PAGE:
Pattern Making

The following examples demonstrate how Lost Art, working together with our pattern maker and foundry have progressed through the pattern making process to casting and completion of a variety of projects. This is only a small selection of the large number of projects that we could have chosen, and further examples are available if so required.

In recent years, Lost Art Limited has developed a considerable degree of expertise in development and restoration work involving the production, preparation and installation of high quality castings in iron. Although to some extent this is a reflection of the skills of the workers at our partner foundry, much of the credit has to go to Martyn Jolley, Lost Art Limited’s patternmaker of choice.

The efforts of the pattern maker underlie the work of the foundry and the castings produced are a reflection first and foremost of the quality of the patterns provided. If these are of insufficient quality then the mould produced at the foundry are not precise enough for the castings to be produced cleanly and featuring the amount of detail that the much of our work requires.

The patternmaker produces template models, which are used to create moulds for casting metal in foundries. These are made from a variety of materials, but typically are produced in wood or resin.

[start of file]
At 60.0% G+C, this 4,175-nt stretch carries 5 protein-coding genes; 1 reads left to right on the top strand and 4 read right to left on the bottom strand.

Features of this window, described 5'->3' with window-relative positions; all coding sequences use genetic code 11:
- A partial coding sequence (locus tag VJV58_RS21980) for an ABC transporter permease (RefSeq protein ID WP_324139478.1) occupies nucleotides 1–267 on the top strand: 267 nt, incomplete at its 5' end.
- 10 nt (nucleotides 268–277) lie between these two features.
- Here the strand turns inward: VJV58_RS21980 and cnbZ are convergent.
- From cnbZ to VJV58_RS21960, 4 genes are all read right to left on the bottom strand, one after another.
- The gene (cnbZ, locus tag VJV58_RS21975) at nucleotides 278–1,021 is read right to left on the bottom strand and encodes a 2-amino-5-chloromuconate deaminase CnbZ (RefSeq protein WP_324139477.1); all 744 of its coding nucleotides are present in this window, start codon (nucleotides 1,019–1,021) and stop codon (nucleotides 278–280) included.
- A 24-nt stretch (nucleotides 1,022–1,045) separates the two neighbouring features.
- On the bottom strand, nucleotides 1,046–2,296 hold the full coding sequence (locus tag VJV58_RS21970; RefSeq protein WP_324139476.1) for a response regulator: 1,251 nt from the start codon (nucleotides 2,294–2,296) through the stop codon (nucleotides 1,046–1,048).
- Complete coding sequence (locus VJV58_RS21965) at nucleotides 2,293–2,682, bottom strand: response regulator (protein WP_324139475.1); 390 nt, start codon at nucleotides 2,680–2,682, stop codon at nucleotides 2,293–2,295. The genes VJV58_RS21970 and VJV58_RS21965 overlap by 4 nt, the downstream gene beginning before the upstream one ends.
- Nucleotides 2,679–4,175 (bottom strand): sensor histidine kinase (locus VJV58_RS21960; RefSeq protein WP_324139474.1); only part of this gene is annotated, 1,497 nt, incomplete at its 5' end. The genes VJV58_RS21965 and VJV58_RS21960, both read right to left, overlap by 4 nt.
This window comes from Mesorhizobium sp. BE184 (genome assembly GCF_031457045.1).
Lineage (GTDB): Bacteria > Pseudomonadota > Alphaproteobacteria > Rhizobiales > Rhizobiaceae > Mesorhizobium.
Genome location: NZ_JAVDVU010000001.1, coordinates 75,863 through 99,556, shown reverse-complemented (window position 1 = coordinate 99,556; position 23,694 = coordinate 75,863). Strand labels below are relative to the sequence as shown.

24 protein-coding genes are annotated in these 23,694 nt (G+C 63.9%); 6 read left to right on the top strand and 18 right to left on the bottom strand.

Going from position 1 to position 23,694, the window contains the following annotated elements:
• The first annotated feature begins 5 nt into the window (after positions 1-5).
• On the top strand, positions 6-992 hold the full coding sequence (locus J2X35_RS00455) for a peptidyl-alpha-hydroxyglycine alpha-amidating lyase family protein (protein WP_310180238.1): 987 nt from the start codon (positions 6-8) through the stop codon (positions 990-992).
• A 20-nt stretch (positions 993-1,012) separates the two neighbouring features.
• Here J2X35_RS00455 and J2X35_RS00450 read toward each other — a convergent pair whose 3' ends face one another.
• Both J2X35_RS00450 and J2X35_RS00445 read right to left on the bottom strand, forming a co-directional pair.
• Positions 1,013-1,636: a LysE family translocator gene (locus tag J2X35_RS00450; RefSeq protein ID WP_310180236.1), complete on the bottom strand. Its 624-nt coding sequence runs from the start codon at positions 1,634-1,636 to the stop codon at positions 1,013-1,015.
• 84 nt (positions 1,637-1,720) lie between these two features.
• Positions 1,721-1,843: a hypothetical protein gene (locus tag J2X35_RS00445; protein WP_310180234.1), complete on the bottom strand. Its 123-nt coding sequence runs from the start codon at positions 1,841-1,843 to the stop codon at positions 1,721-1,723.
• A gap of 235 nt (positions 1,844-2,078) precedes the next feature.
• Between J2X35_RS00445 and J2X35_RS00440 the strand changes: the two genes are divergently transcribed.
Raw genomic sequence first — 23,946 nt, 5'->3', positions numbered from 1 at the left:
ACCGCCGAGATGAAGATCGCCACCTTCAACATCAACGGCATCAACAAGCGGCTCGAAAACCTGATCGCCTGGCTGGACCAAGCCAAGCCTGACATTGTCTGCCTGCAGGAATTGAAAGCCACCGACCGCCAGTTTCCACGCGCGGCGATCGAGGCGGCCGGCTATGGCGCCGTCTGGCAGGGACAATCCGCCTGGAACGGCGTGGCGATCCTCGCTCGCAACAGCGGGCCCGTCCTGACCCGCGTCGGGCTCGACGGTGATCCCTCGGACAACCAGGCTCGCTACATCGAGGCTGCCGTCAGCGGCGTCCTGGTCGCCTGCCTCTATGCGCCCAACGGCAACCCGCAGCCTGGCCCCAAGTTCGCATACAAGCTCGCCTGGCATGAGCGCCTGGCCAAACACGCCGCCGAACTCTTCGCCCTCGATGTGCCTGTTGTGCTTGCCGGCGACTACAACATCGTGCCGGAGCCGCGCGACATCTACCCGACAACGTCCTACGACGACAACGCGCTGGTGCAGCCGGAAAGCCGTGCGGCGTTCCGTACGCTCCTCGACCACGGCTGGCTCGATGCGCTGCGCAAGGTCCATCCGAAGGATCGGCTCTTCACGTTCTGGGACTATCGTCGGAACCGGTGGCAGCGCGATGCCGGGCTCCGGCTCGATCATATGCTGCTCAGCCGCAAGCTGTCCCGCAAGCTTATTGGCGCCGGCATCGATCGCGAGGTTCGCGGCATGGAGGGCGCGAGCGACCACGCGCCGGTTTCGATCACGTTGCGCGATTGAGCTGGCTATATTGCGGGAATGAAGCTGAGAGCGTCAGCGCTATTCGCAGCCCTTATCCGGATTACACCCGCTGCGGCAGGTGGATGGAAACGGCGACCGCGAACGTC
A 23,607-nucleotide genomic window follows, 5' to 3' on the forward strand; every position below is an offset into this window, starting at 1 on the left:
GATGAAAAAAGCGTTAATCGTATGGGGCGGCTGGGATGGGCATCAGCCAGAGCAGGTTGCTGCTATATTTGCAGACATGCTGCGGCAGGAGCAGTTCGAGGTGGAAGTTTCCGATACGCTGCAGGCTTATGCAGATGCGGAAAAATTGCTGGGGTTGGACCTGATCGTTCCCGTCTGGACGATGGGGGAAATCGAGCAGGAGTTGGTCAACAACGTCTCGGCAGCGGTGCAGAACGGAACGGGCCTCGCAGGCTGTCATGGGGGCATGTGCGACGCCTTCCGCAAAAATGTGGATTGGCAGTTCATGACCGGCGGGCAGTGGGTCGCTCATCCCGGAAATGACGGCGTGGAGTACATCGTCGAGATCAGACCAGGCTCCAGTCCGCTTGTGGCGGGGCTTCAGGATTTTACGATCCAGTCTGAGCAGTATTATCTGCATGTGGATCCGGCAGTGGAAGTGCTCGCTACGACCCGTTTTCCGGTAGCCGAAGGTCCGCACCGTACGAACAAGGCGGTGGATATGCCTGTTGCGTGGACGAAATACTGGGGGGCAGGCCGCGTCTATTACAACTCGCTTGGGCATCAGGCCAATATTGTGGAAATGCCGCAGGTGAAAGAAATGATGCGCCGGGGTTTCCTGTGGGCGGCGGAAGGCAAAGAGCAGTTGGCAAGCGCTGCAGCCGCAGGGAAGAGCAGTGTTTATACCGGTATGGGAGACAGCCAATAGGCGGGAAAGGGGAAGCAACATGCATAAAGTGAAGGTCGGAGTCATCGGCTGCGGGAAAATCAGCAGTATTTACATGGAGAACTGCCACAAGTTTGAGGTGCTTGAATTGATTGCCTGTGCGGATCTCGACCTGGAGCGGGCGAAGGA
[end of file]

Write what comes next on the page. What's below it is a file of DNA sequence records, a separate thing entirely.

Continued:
The process of producing a pattern involves a number of steps, these include;

  • planning the best way to make a pattern creating a prototype pattern using hand tools such as chisels and files and workshop tools such as lathes and drills.
  • liaising with the foundry in order to make a sample casting, using the prototype to check it meets customer requirements
  • modifying the pattern (if necessary) to remove any imperfections
  • producing a finished pattern ready for the foundry moulders to make castings

A degree of both manual and mathematical precision are required to produce a clean, accurate pattern and to set tolerance levels to take account of molten metal shrinking as it cools during the casting process.

A good pattern maker will possess a number of attributes including;

  • the ability to work to a high level of accuracy
  • steady hand for delicate work
  • the ability to follow engineering plans
  • an understanding of casting processes and properties of metals
  • good communication skills
  • strong maths skills
  • good interpersonal skills in order to problem solve with both client and foundry
  • a methodical approach to work
  • an awareness of health and safety